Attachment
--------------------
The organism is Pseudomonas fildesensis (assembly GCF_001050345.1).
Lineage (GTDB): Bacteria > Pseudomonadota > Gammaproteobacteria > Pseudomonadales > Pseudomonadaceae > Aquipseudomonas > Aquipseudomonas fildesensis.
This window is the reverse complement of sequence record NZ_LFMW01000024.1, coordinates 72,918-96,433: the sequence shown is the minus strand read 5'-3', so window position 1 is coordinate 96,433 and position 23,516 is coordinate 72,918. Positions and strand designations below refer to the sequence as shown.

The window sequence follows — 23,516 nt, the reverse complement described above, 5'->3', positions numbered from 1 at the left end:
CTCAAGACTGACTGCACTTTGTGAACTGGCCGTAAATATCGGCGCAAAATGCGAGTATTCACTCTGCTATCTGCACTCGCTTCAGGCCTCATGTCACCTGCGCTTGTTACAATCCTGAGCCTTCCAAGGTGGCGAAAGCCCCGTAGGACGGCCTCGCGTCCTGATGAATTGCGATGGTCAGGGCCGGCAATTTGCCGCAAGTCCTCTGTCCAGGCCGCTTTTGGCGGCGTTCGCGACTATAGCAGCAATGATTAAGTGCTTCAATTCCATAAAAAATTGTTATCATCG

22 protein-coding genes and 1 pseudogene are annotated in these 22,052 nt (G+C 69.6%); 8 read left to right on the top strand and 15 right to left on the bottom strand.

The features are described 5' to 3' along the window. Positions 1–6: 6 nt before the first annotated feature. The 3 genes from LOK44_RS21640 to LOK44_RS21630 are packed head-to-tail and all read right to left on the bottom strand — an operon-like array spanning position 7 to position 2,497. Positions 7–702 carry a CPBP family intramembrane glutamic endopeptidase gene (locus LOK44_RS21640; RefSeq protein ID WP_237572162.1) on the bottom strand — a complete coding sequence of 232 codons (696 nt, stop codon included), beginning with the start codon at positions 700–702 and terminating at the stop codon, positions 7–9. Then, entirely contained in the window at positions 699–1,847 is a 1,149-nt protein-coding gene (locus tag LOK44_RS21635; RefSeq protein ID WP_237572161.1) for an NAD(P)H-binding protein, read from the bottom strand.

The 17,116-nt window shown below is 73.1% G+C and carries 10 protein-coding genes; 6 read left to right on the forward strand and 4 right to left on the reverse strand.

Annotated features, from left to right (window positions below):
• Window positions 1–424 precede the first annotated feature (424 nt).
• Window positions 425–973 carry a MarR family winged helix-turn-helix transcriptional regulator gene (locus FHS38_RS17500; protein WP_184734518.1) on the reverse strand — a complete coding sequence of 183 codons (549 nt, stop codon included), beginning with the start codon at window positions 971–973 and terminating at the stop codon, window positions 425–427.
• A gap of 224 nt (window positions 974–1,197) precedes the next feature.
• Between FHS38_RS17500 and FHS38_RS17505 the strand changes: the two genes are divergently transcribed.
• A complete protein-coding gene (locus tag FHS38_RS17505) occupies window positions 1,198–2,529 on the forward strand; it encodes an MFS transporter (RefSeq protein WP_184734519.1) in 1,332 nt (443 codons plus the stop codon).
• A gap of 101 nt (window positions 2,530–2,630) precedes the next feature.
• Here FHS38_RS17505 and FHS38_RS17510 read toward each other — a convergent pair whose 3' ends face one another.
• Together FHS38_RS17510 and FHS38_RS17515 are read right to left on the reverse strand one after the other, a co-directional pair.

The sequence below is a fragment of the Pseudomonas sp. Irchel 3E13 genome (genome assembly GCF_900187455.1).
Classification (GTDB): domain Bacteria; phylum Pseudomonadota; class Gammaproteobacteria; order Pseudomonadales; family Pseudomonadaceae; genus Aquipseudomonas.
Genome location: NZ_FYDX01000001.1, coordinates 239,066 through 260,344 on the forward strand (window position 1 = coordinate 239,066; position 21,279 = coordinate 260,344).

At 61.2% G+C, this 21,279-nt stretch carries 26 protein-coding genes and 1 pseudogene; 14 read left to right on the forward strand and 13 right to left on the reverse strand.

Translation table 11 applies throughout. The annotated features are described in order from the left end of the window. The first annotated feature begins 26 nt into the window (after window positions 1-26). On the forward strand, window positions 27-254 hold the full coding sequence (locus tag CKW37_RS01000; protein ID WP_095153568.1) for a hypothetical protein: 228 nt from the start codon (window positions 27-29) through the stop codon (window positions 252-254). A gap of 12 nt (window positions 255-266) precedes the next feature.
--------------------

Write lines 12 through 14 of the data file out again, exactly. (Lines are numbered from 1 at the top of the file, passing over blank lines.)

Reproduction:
• A gap of 224 nt (window positions 974–1,197) precedes the next feature.
• Between FHS38_RS17500 and FHS38_RS17505 the strand changes: the two genes are divergently transcribed.
• A complete protein-coding gene (locus tag FHS38_RS17505) occupies window positions 1,198–2,529 on the forward strand; it encodes an MFS transporter (RefSeq protein WP_184734519.1) in 1,332 nt (443 codons plus the stop codon).